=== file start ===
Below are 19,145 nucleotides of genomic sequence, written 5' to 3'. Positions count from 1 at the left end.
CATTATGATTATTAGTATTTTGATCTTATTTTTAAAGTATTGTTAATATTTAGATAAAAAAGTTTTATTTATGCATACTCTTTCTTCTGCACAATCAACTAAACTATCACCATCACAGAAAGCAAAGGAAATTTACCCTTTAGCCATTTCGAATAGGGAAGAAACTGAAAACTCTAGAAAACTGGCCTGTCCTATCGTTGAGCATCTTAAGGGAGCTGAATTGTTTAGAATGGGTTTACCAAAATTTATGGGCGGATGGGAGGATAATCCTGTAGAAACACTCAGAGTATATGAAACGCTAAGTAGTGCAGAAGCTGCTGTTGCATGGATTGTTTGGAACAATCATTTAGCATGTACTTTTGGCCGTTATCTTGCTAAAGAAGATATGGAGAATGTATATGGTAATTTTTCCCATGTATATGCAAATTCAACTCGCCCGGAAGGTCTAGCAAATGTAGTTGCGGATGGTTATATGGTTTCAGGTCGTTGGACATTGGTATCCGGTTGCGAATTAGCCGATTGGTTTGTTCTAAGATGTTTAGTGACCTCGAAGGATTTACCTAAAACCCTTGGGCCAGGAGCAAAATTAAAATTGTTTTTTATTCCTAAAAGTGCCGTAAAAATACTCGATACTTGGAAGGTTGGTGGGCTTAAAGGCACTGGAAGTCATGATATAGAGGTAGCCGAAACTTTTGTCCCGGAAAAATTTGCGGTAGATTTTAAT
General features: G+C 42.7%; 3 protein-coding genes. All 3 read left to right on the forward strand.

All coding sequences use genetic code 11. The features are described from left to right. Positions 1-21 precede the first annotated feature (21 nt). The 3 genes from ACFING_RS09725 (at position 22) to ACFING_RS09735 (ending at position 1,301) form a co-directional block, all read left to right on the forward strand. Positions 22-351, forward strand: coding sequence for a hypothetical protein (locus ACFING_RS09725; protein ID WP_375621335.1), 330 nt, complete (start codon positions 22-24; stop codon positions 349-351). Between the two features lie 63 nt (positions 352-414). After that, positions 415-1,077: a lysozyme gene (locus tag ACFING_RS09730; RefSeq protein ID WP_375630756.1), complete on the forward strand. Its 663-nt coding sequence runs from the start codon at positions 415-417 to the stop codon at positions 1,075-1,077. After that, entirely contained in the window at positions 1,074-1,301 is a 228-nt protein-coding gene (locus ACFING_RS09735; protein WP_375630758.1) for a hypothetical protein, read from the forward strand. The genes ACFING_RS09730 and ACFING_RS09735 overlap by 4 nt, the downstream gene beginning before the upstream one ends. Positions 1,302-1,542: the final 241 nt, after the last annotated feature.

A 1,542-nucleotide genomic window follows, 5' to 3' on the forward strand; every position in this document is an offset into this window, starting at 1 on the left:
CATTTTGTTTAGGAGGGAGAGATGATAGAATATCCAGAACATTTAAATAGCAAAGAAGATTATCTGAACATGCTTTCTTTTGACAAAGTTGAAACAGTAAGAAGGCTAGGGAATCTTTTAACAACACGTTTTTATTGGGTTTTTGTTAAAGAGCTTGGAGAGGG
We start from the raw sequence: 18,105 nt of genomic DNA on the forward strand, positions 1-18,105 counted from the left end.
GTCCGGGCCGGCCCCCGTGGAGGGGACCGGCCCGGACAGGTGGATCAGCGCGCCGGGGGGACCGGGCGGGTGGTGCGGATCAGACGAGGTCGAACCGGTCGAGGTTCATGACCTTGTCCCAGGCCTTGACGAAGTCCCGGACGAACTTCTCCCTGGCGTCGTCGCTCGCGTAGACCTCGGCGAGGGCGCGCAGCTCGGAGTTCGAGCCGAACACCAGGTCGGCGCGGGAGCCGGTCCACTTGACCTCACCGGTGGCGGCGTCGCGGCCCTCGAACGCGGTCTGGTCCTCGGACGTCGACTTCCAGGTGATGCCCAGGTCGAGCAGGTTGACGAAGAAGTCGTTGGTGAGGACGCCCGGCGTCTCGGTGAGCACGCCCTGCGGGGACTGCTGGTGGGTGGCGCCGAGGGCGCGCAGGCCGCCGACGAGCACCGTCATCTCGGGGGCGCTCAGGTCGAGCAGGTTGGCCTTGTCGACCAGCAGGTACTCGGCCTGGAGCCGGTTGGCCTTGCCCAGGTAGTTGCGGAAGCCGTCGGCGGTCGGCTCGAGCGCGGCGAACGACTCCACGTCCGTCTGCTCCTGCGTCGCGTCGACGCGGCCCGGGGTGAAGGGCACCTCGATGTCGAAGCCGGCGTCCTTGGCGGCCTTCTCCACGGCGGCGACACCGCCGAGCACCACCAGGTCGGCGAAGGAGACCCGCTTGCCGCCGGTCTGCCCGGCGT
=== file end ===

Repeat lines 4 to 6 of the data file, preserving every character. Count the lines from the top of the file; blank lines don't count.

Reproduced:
All coding sequences use genetic code 11. The features are described from left to right. Positions 1-21 precede the first annotated feature (21 nt). The 3 genes from ACFING_RS09725 (at position 22) to ACFING_RS09735 (ending at position 1,301) form a co-directional block, all read left to right on the forward strand. Positions 22-351, forward strand: coding sequence for a hypothetical protein (locus ACFING_RS09725; protein ID WP_375621335.1), 330 nt, complete (start codon positions 22-24; stop codon positions 349-351). Between the two features lie 63 nt (positions 352-414). After that, positions 415-1,077: a lysozyme gene (locus tag ACFING_RS09730; RefSeq protein ID WP_375630756.1), complete on the forward strand. Its 663-nt coding sequence runs from the start codon at positions 415-417 to the stop codon at positions 1,075-1,077. After that, entirely contained in the window at positions 1,074-1,301 is a 228-nt protein-coding gene (locus ACFING_RS09735; protein WP_375630758.1) for a hypothetical protein, read from the forward strand. The genes ACFING_RS09730 and ACFING_RS09735 overlap by 4 nt, the downstream gene beginning before the upstream one ends. Positions 1,302-1,542: the final 241 nt, after the last annotated feature.

A 1,542-nucleotide genomic window follows, 5' to 3' on the forward strand; every position in this document is an offset into this window, starting at 1 on the left:
CATTTTGTTTAGGAGGGAGAGATGATAGAATATCCAGAACATTTAAATAGCAAAGAAGATTATCTGAACATGCTTTCTTTTGACAAAGTTGAAACAGTAAGAAGGCTAGGGAATCTTTTAACAACACGTTTTTATTGGGTTTTTGTTAAAGAGCTTGGAGAGGG